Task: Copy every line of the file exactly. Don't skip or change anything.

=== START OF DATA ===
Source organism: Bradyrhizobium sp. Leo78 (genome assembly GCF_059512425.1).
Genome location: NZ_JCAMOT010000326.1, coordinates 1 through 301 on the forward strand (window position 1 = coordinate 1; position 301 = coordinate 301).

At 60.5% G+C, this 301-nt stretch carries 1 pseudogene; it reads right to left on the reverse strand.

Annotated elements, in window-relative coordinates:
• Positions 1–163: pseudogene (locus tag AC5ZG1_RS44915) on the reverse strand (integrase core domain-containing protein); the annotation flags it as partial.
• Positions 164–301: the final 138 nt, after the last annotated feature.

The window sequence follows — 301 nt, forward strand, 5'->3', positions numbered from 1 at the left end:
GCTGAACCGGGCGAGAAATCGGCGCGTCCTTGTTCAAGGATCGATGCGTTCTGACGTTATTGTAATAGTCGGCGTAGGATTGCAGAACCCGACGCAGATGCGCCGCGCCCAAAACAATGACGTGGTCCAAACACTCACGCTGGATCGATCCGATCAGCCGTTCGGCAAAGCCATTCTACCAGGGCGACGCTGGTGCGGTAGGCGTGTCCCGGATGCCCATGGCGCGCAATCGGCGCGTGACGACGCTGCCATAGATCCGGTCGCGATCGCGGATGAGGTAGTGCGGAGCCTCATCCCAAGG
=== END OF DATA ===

Source organism: Bradyrhizobium sp. Leo78 (genome assembly GCF_059512425.1).
Genome location: NZ_JCAMOT010000326.1, coordinates 1 through 301 on the forward strand (window position 1 = coordinate 1; position 301 = coordinate 301).

At 60.5% G+C, this 301-nt stretch carries 1 pseudogene; it reads right to left on the reverse strand.

Annotated elements, in window-relative coordinates:
• Positions 1–163: pseudogene (locus tag AC5ZG1_RS44915) on the reverse strand (integrase core domain-containing protein); the annotation flags it as partial.
• Positions 164–301: the final 138 nt, after the last annotated feature.

The window sequence follows — 301 nt, forward strand, 5'->3', positions numbered from 1 at the left end:
GCTGAACCGGGCGAGAAATCGGCGCGTCCTTGTTCAAGGATCGATGCGTTCTGACGTTATTGTAATAGTCGGCGTAGGATTGCAGAACCCGACGCAGATGCGCCGCGCCCAAAACAATGACGTGGTCCAAACACTCACGCTGGATCGATCCGATCAGCCGTTCGGCAAAGCCATTCTACCAGGGCGACGCTGGTGCGGTAGGCGTGTCCCGGATGCCCATGGCGCGCAATCGGCGCGTGACGACGCTGCCATAGATCCGGTCGCGATCGCGGATGAGGTAGTGCGGAGCCTCATCCCAAGG